Last week, The New York Times reported that the United States had secretly stepped up cyber attacks against North Korea’s missile program during President Barack Obama’s second term. The attacks were initially a success, according to the Times. “Soon a large number of the North’s military rockets began to explode, veer off course, disintegrate in midair and plunge into the sea.”
Whether or not a series of test failures in recent years were the direct result of U.S. cyber interference, as the Times suggested, North Korea’s nuclear weapons program is a prominent target for U.S. cyber warfare—and President Donald Trump is now at the helm of that campaign. Tensions are rife on the Korean Peninsula and throughout Northeast Asia, as suspicions mount that another North Korean nuclear test may be on the horizon and Kim Jong-un’s regime continues to work unabated on a long-range missile with the capability to reach the continental United States. In this climate, is cyberwar the best strategy?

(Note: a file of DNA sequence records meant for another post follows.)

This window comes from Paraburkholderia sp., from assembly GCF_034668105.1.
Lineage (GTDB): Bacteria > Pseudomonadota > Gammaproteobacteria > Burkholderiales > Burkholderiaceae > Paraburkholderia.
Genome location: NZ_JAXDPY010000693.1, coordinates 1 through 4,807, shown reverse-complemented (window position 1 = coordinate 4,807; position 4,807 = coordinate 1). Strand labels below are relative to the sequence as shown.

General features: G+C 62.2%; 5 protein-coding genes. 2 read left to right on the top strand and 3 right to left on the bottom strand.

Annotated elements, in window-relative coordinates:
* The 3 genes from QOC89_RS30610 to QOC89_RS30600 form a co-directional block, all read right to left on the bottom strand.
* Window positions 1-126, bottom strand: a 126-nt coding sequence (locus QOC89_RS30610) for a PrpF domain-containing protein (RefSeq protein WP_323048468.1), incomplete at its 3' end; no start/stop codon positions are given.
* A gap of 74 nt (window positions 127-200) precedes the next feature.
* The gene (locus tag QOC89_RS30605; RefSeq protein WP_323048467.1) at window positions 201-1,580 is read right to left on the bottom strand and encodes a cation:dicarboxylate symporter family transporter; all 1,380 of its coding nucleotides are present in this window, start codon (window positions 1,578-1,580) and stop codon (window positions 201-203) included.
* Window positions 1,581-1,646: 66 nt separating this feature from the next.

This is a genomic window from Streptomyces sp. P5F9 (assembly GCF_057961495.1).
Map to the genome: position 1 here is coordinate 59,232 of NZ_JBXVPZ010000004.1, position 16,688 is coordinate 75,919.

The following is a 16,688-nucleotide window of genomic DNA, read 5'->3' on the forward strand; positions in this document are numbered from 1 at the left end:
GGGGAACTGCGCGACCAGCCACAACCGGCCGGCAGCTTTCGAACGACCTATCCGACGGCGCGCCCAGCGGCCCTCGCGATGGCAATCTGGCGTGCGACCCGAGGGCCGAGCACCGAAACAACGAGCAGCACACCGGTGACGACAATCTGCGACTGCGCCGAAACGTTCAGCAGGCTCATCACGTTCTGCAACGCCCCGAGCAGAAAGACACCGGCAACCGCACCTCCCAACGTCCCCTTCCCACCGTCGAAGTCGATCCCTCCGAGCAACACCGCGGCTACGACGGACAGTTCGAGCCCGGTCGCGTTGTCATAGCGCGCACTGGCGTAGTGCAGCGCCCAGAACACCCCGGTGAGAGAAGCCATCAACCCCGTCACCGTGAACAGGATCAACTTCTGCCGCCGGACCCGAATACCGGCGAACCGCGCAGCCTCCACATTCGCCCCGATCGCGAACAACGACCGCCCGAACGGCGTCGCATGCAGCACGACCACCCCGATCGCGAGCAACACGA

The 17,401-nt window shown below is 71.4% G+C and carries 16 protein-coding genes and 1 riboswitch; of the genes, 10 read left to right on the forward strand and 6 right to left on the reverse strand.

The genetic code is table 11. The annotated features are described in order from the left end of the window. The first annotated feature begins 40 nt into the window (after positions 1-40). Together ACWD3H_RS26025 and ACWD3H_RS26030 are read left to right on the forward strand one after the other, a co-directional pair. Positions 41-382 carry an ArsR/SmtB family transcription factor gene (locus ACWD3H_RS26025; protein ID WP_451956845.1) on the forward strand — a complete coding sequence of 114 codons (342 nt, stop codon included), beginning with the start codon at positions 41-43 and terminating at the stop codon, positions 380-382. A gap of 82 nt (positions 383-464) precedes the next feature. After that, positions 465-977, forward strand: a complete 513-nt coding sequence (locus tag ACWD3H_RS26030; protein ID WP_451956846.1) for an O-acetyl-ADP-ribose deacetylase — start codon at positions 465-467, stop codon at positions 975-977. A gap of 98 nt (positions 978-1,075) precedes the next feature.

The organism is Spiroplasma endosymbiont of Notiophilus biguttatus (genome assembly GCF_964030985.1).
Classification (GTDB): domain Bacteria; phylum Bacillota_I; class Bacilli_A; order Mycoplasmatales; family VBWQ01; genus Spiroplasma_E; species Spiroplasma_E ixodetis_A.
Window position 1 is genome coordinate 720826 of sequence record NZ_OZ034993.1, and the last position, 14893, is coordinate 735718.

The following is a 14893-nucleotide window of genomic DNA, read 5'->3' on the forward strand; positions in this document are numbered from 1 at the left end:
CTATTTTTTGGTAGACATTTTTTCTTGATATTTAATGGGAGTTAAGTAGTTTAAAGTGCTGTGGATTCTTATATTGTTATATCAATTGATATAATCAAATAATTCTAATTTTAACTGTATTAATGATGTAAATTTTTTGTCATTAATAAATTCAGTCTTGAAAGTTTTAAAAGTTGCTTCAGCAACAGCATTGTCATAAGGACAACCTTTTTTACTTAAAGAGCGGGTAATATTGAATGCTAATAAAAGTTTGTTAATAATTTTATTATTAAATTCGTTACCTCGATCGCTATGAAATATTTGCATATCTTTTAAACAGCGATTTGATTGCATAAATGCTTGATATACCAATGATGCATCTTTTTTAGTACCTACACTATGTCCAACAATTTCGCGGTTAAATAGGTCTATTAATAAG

The situation may be as serious as any time since North Korea left the Nuclear Nonproliferation Treaty in 2003 and conducted its first nuclear test in 2006. For the past decade, the race has been on to manage the emerging security threat through a mixture of diplomacy—principally through the so-called six-party talks, with China, Japan, North Korea, Russia, South Korea and the U.S.—and ramping up military assets in the region, particularly the deployment of ballistic missile defenses. But the apparent move toward using cyber weapons against the North marks an important shift in policy—one that may change the security situation considerably, though not perhaps in the best interests of the U.S. or its regional allies in the long run.